- Published on Wednesday, 22 January 2014 00:01
- Written by Los Altos Town Crier Staff
Help stop vandalism at Redwood Grove
I’m writing this urgent request to the Los Altos City Council and Police Department to please take immediate action to stop the increasing vandalization at the Redwood Grove Nature Preserve.
In the past, I have observed and documented the destruction and have sent photos to the police and the Town Crier. I have continued to monitor the situation, only to see it deteriorate further.
Today, in addition to the usual cigarette butts, “roaches,” discarded rolling papers and empty beer cans, for the first time I observed black spray-painted tagging on a picnic table and several tree trunks.
Please understand that this intense level of vandalization only began when the property became vacant. It is not going to stop on its own. Acterra, the nonprofit group undertaking the preserve’s rehabilitation, can’t stop it. The occasional strolls through the property by police officers able to momentarily leave their fancy new SUVs haven’t stopped it. The neighbors are oblivious, even though their own properties are at risk from potential fires, etc.
We must have a deterrent. The only solution I see is to have someone living in the caretaker’s house. Perhaps the city could partner with Acterra to arrange that? Even motion-detection cameras directly linked to the police department would not substitute for the presence of a real person.
Redwood Grove is a precious gem in this area. As Los Altos’ population increases, it will become ever more valuable and ever more in need of protection. Please take action while the preserve is still here for all of us to enjoy.
Cyclists shouldn’t choose chatting over caution
As I read the article about the newly signed law requiring motorists to provide at least 3-foot spacing when passing bicyclists, I thought, “Seems reasonable – bicycling has enough inherent risks, and riders have so little protection” (“Some question effectiveness of new bike law,” Jan. 8).
Everyone is aware of this vulnerability. Yet many bicyclists choose to ride two or three abreast, often outside the bike lane (which is never wide enough for safe parallel riding). By choosing sociability over safety, they reduce their own safety cushion.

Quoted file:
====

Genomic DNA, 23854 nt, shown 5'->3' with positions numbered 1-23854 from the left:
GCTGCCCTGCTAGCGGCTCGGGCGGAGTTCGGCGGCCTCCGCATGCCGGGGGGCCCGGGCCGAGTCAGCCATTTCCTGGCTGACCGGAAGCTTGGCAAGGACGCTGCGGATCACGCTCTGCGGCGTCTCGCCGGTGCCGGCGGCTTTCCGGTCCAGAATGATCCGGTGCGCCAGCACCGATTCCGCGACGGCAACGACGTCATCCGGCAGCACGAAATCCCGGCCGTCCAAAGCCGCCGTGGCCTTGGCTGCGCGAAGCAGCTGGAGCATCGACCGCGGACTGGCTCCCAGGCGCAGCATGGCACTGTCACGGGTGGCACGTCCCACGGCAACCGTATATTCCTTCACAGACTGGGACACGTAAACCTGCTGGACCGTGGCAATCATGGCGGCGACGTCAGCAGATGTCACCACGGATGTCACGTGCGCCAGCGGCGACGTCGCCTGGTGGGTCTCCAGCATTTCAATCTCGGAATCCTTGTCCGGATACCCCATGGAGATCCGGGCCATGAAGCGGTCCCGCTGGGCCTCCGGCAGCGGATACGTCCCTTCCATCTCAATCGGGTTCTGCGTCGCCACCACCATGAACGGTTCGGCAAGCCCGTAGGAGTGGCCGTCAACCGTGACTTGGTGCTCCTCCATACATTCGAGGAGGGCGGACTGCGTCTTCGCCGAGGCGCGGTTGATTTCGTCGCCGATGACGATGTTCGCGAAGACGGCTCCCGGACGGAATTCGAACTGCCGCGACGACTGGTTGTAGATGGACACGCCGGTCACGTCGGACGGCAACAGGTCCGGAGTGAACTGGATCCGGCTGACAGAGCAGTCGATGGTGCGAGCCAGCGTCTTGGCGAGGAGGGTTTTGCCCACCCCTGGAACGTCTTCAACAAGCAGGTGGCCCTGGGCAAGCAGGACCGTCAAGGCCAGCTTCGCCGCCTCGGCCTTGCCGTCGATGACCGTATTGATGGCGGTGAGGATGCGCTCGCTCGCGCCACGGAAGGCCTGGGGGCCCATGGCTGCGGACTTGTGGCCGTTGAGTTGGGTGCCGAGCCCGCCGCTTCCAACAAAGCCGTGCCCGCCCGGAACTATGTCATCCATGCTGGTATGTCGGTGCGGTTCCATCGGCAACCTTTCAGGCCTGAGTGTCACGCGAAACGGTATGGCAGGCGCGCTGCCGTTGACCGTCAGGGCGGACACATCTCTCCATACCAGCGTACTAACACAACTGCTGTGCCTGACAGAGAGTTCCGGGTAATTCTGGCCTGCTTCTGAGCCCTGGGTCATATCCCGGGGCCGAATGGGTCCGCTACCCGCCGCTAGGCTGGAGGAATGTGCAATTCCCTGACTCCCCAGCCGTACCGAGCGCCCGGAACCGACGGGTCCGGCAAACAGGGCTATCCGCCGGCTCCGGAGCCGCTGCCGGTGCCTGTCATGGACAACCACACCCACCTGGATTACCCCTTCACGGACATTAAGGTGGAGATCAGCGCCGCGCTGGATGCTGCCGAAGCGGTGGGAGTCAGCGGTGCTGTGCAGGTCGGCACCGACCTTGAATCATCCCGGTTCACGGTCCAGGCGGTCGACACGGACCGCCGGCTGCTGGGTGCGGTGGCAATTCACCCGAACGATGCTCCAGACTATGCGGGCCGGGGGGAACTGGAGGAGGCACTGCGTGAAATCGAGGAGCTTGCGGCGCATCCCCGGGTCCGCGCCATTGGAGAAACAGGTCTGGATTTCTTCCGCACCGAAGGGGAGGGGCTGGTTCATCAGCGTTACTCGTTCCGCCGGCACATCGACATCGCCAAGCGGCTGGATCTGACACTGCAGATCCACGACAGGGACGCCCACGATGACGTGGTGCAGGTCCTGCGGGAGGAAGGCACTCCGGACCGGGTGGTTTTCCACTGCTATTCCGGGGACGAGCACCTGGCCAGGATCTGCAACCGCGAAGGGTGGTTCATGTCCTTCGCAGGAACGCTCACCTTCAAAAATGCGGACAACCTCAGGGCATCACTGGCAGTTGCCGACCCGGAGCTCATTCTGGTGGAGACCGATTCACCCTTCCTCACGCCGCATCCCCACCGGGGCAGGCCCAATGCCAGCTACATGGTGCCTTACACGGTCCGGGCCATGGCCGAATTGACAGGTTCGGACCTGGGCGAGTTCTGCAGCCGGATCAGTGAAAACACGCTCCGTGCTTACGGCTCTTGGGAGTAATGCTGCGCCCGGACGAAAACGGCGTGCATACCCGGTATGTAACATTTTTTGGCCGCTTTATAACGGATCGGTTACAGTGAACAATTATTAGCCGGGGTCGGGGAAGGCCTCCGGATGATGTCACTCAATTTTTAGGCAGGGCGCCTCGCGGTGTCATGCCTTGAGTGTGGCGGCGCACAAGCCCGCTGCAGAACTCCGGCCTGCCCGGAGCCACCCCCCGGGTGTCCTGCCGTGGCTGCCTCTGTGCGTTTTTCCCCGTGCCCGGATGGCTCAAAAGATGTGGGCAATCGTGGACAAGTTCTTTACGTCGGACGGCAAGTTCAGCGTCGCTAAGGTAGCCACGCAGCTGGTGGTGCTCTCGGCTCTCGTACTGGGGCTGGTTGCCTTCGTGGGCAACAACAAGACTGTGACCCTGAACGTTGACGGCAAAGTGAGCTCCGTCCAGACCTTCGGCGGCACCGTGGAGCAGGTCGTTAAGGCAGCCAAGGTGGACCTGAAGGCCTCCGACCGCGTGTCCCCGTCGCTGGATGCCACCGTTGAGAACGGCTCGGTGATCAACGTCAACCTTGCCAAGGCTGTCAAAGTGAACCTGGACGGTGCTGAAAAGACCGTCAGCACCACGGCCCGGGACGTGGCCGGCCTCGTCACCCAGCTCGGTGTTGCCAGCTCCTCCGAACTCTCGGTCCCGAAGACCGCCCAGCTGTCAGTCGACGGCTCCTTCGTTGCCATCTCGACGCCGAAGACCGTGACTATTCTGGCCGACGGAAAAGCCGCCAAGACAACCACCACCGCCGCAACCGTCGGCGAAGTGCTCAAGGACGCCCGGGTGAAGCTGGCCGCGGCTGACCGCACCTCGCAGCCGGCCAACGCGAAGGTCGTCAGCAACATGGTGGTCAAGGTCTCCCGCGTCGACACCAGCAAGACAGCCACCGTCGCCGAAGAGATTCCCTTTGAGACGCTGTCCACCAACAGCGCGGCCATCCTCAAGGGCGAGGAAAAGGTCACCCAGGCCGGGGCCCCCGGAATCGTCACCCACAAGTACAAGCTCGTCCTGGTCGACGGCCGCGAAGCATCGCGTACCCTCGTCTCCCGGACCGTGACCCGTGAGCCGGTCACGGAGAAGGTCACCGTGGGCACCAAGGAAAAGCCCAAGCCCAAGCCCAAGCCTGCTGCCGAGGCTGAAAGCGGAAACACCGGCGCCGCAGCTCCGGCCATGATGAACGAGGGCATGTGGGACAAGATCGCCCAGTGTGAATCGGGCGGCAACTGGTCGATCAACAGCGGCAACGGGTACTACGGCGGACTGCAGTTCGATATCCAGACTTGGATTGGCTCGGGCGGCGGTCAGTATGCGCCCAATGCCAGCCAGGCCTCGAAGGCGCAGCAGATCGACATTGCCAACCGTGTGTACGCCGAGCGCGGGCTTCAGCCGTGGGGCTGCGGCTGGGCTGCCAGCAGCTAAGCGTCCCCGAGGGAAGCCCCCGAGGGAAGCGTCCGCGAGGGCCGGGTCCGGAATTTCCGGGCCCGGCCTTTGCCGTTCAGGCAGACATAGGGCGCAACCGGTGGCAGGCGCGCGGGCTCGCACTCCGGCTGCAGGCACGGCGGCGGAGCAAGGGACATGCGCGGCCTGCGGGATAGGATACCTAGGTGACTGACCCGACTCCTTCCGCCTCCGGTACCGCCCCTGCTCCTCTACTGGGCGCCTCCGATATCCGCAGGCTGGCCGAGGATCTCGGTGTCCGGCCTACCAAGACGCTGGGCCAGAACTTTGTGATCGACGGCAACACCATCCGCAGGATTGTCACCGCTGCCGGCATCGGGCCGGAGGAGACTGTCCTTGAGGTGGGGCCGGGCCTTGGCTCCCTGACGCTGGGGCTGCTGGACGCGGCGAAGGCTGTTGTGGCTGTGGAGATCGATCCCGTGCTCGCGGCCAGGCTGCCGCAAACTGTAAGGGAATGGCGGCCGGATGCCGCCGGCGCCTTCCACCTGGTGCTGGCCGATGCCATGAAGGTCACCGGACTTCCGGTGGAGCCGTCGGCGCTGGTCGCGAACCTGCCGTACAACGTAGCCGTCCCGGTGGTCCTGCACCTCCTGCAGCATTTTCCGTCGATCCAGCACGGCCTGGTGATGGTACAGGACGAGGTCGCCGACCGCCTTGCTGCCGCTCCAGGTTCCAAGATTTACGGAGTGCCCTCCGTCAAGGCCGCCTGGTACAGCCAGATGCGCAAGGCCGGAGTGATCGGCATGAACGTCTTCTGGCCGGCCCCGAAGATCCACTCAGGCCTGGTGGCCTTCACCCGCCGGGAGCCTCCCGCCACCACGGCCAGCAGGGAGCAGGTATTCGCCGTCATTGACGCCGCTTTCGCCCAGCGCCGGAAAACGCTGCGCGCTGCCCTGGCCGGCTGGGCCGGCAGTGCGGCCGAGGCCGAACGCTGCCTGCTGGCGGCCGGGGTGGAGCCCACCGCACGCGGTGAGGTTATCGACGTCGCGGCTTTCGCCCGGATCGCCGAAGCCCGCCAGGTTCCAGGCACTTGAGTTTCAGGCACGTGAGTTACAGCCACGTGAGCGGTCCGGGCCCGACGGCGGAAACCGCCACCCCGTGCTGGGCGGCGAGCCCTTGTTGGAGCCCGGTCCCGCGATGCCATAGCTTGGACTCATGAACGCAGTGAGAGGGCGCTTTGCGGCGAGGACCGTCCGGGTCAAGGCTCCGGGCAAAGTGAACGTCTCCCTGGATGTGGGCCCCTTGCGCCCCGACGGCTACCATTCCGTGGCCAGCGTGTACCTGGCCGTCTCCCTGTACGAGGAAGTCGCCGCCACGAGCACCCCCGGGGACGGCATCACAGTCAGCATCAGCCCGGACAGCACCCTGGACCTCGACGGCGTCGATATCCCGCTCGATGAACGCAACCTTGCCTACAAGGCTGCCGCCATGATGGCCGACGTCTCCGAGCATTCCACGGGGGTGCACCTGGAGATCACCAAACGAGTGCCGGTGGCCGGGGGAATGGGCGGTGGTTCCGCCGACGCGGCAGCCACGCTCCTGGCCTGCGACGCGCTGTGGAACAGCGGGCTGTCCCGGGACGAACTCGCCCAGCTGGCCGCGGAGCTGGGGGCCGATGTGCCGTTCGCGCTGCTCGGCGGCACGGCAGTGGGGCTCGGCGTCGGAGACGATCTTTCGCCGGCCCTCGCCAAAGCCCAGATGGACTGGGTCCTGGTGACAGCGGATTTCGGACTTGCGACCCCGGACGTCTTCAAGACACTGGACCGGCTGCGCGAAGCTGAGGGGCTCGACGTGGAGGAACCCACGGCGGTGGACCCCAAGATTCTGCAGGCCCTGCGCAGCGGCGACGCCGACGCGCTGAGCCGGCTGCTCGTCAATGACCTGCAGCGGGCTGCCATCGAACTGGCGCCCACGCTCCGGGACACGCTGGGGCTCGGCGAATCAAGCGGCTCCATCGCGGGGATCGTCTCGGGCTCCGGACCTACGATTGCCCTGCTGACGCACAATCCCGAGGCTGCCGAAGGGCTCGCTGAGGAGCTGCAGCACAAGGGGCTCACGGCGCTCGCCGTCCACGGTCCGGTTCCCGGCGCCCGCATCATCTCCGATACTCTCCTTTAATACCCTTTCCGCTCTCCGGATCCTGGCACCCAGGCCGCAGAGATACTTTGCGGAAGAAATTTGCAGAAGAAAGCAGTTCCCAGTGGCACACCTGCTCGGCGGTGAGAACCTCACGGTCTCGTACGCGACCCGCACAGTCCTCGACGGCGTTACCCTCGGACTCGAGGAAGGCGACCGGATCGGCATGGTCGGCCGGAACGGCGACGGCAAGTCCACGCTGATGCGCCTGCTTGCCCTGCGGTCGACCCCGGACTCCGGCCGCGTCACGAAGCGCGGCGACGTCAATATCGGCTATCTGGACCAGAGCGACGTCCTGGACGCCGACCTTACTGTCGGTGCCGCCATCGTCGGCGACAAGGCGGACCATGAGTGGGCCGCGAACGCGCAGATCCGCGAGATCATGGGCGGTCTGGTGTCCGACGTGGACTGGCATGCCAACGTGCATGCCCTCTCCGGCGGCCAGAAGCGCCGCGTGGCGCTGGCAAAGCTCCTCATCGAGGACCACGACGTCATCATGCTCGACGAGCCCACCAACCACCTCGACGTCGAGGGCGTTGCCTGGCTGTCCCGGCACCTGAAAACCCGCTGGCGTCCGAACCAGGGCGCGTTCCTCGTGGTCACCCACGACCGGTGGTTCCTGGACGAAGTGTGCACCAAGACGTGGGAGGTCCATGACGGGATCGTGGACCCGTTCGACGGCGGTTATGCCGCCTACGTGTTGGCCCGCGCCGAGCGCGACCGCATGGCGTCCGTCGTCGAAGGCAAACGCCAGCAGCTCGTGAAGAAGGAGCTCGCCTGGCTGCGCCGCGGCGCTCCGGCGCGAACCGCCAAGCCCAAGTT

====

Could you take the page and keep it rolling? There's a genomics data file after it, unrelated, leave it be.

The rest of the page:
The photo accompanying the article makes the point: several bicyclists riding parallel, far outside the bike lane. They share the same roadway with 2-ton vehicles, trusting their lives to the skill and attentiveness of drivers. Vehicle drivers need to be cautious and considerate when near bicyclists. And although our young children learn not to “play in traffic,” riding parallel is fun.
Sadly, no law, regardless of its good intentions, can protect people from the consequences of their making poor decisions. And I think that riding parallel or outside the bike lane is a poor decision.
Michael Rappaport, M.D.
Chef Chu’s staff draws compliments
I would like to thank Larry Chu Jr. and the entire staff of Chef Chu’s for their kindness, support and professionalism when, without much notice and in the middle of the holiday season, they catered my mom’s memorial service after she passed in December.
During the 20-plus years we lived, worked and raised our family in and around Los Altos, Chef Chu’s always came through for the community and its families.
When 15 teens forgot to make a dinner reservation on a busy Friday night prior to a dressy and time-sensitive school event, one phone call to Larry solved the problem.
“When do they need to arrive?” queried Larry. And when I responded, “Oh, about now,” he said simply, “Send them over, we’ll make it work.”
Over the years, my book club has met there too many times to count. We stayed too long, talked too loudly and were always treated wonderfully.
Now, six years after we have moved across the country, a trip to Los Altos is never complete without visiting Chef Chu’s. And Larry always greets us as if we’ve never left.
Chef Chu’s is more than a restaurant, it is a town treasure. When it’s in your backyard, it is easy to forget this. But when you move away, it is easy to realize what you’ve lost. Coming back under stressful and emotional circumstances and hearing Larry’s calm voice say, “We’ll take care of it,” and knowing they would, was a blessing.